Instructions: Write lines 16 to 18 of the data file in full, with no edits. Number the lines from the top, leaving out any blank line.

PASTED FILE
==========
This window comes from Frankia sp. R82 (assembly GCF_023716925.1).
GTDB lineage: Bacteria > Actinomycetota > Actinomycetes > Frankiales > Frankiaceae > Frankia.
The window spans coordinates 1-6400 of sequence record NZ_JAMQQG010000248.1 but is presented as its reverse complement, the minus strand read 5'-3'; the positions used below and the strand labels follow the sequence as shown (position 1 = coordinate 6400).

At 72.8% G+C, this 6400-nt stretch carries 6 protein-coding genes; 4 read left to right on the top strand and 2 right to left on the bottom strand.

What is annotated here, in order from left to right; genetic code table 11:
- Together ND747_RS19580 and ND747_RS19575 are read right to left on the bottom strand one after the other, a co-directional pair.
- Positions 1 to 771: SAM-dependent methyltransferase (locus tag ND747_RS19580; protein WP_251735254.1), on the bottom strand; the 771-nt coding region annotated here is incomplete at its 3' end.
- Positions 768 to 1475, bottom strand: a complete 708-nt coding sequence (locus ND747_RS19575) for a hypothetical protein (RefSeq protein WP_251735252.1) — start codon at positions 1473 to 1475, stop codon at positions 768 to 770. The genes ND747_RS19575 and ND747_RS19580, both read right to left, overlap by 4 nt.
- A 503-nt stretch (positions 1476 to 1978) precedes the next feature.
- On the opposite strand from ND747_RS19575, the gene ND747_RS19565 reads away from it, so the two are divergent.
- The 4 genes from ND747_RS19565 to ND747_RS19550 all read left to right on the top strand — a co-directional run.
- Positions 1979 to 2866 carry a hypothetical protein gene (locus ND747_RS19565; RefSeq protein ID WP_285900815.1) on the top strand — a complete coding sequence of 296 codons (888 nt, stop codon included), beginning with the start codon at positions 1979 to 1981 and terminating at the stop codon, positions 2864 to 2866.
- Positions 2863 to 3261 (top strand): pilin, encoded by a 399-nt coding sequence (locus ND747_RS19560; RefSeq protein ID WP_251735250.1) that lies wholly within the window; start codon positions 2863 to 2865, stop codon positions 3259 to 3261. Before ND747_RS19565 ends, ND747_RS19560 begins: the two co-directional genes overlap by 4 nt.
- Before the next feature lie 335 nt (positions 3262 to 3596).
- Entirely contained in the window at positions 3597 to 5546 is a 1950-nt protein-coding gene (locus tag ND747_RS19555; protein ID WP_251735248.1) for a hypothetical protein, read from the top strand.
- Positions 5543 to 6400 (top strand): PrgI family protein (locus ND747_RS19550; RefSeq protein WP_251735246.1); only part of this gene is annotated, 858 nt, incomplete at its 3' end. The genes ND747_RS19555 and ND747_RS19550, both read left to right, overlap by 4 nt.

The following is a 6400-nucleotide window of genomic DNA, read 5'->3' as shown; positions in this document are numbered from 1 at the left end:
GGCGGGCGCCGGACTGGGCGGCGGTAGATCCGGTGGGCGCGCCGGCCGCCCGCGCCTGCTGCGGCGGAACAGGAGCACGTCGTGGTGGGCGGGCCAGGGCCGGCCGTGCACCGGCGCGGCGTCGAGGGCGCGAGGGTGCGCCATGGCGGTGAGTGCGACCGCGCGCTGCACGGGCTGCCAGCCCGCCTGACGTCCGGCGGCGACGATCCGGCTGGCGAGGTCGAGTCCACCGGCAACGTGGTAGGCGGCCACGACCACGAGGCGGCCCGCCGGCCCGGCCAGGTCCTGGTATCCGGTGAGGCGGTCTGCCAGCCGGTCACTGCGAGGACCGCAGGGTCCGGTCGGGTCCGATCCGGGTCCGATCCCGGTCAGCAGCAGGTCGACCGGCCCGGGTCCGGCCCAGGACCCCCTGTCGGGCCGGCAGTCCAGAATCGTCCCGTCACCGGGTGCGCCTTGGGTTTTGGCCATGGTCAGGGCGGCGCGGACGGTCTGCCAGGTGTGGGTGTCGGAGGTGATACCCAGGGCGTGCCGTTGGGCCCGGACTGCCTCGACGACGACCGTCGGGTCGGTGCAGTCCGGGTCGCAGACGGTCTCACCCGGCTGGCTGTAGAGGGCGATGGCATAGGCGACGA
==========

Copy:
- Positions 5543 to 6400 (top strand): PrgI family protein (locus ND747_RS19550; RefSeq protein WP_251735246.1); only part of this gene is annotated, 858 nt, incomplete at its 3' end. The genes ND747_RS19555 and ND747_RS19550, both read left to right, overlap by 4 nt.

The following is a 6400-nucleotide window of genomic DNA, read 5'->3' as shown; positions in this document are numbered from 1 at the left end:
GGCGGGCGCCGGACTGGGCGGCGGTAGATCCGGTGGGCGCGCCGGCCGCCCGCGCCTGCTGCGGCGGAACAGGAGCACGTCGTGGTGGGCGGGCCAGGGCCGGCCGTGCACCGGCGCGGCGTCGAGGGCGCGAGGGTGCGCCATGGCGGTGAGTGCGACCGCGCGCTGCACGGGCTGCCAGCCCGCCTGACGTCCGGCGGCGACGATCCGGCTGGCGAGGTCGAGTCCACCGGCAACGTGGTAGGCGGCCACGACCACGAGGCGGCCCGCCGGCCCGGCCAGGTCCTGGTATCCGGTGAGGCGGTCTGCCAGCCGGTCACTGCGAGGACCGCAGGGTCCGGTCGGGTCCGATCCGGGTCCGATCCCGGTCAGCAGCAGGTCGACCGGCCCGGGTCCGGCCCAGGACCCCCTGTCGGGCCGGCAGTCCAGAATCGTCCCGTCACCGGGTGCGCCTTGGGTTTTGGCCATGGTCAGGGCGGCGCGGACGGTCTGCCAGGTGTGGGTGTCGGAGGTGATACCCAGGGCGTGCCGTTGGGCCCGGACTGCCTCGACGACGACCGTCGGGTCGGTGCAGTCCGGGTCGCAGACGGTCTCACCCGGCTGGCTGTAGAGGGCGATGGCATAGGCGACGA